BCG as a Vaccine Against TB
Meta-analyses have found that BCG provides on average 50% protection against TB and is effective for 10–20 years, but efficacy varies between countries and is much lower in adults than in children (17–21). Absence of sensitization to environmental mycobacteria or prior Mtb infection is associated with higher efficacy of BCG against TB (18). BCG is particularly effective against TB meningitis and disseminated TB in infants, with protection against pulmonary TB being much lower (22). The original BCG developed at the Pasteur Institute in Lille, France, was distributed around the world, and continuing passaging led to accumulating genetic mutations and the divergence of numerous substrains (23). These substrains appear to vary in efficacy in animal models, which has been reviewed previously (23). It has been suggested that this could contributes to the variable efficacy seen in different studies; however, a meta-analysis suggests that the type of BCG substrain does not significantly affect efficacy (18). More strikingly, analyses found higher efficacy in colder countries such as UK and Norway and lower efficacy in warmer countries such as India and Indonesia (18, 19, 22, 24, 25). This variation in efficacy seems to be due to increased exposure to environmental mycobacteria, which appears to reduce reactivity to BCG (18, 26, 27). Prior infection with Mtb also reduces the efficacy of the BCG vaccine (18). People living in TB endemic countries are more frequently exposed to Mtb, which raises the risk of individuals being infected (28). The HIV pandemic has contributed to increasing the burden of TB (3). Other risk factors for TB disease include diabetes, smoking, alcoholism, indoor air pollution, chronic corticosteroid treatment, malignancy, and malnourishment (29, 30). Therefore, these factors probably also contribute to the failure of BCG to protect against disease in some individuals.
Humans are not the only species at risk of TB, as wildlife and farmed animals are also susceptible to infection with various mycobacterial strains. Two species of agricultural importance include M. bovis and Mycobacterium caprae, closely related species of the same clade that cause TB in cattle and goats, and can also be transmitted to humans (31). BCG was first tested and proven effective against virulent M. bovis infection in cattle by Calmette and Guerin in 1911 (32), 10 years before its delivery to a human newborn; however, it is not routinely given to cattle to avoid interference with diagnostic tests for M. bovis (32). Recently, it has been shown feasible to distinguish vaccinated from infected animals (33, 34). Trials vaccinating large animals with BCG and subunit vaccine boosters have demonstrated that BCG is more protective when administered to neonates and that subunit vaccines can boost protection after BCG prime [reviewed in Ref (32)]. Cows and goats vaccinated with BCG and exposed to natural infection were protected compared to those without vaccination (32). Efficacy was approximately 55–70%, similar to the estimated efficacy of BCG in humans in Norway and the UK (19, 35, 36).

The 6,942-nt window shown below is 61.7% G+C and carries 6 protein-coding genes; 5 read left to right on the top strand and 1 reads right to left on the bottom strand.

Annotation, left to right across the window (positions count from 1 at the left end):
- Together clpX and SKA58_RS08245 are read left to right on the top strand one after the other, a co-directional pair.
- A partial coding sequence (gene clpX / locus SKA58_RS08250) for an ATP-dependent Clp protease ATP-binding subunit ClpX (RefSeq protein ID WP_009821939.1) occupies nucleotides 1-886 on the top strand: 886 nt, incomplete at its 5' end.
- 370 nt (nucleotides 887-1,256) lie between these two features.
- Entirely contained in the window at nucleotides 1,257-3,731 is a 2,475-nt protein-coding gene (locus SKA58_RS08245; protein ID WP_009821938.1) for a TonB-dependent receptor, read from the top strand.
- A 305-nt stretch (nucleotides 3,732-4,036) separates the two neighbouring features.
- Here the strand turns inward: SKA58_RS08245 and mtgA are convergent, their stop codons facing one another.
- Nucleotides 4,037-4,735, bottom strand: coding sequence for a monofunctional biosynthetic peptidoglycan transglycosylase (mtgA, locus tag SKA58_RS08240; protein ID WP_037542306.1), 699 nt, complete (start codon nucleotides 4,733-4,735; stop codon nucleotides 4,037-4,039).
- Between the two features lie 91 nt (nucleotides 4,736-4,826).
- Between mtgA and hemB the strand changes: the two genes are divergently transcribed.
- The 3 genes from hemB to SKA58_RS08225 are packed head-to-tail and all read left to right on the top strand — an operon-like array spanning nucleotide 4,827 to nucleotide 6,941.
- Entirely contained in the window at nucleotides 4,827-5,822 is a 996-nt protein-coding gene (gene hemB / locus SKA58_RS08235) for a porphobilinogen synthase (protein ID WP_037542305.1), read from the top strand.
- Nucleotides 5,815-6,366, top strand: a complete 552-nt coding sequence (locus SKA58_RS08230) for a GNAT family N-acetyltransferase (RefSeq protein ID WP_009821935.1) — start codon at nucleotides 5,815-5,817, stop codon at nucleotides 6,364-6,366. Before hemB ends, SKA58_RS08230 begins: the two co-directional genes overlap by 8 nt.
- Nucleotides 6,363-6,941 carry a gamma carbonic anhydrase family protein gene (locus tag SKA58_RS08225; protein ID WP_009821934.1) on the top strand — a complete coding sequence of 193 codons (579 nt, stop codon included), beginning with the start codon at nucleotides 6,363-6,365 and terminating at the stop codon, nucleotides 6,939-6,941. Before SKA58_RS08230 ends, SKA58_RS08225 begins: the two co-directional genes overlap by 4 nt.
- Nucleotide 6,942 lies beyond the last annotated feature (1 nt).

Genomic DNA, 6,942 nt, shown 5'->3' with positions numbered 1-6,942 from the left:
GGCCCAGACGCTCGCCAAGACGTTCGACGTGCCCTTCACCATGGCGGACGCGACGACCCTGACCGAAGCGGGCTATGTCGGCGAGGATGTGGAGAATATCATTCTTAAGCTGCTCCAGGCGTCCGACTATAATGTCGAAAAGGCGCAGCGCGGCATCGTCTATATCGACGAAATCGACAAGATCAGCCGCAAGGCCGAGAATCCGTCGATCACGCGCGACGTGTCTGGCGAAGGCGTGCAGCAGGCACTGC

Vaccines rely on the generation of memory responses, which result from the clonal expansion and differentiation of antigen-specific lymphocytes (37). T cells can differentiate into effector memory T (TEM) cells that have effector functions such as cytokine production and migrate to affected tissues, and central memory T (TCM) cells that home to secondary lymphoid organs, where they can proliferate and differentiate into new effector cells upon re-exposure to antigen. Immunity to Mtb requires CD4+ and CD8+ T cells producing type I effector cytokines such as IFN-γ and TNF-α and their recruitment to the lung (38–43). T cells that home to the lung tissue and accumulate there, known as tissue resident memory (TRM) cells, are particularly important for immunity to Mtb (38, 43). Mucosal immunization with BCG induces more TRM cells than parental immunization (43). In addition, it was recently shown that interleukin (IL)-21-dependent memory-like natural killer (NK) cells generated after BCG vaccination were protective against Mtb challenge (44). Furthermore, innate immune responses are undoubtedly important in resistance against Mtb (45) and increasing evidence suggests a role for antibodies in protection (46–48). There is a fine balance between protective immune responses and excess immunopathology, and the type of immune responses induced is critical, particularly as Mtb can infect recruited myeloid cells such as neutrophils and myeloid-derived suppressor cells (49, 50). The immunology of Mtb infection is illustrated in simplified form in Figure 1. The strengths of BCG as a vaccine are that it induces immune responses against a broad range of mycobacterial antigens, boosts innate immunity by stimulating monocytes, persists for a relatively long time compared to non-live vaccines, and requires no adjuvants (51, 52). Its failure to provide sufficient protection against TB may be related to insufficient generation of CD8+ T-cell responses and CD4+ TCM cell responses, which are required for long-term protection against Mtb (41, 53–57). It has been proposed that BCG fails to provide long-term protection, as the rate of TB increases in early adulthood and some studies have shown waning of protection after 10–15 years (25, 58). However, recent meta-analyses suggest that BCG can be effective for 20 years or longer in some populations (19). This is similar to, or even better than, the duration of protection of other commonly used vaccines, which often require boosters every 10 years. However, boosting BCG with repeat doses does not seem to be effective (59). In individuals infected with Mtb or constantly exposed to environmental mycobacteria, vaccine-induced TCM cells are under increased pressure and constant exposure to antigens may deplete pools of TCM cells by stimulating them to differentiate into effector cells (56, 58).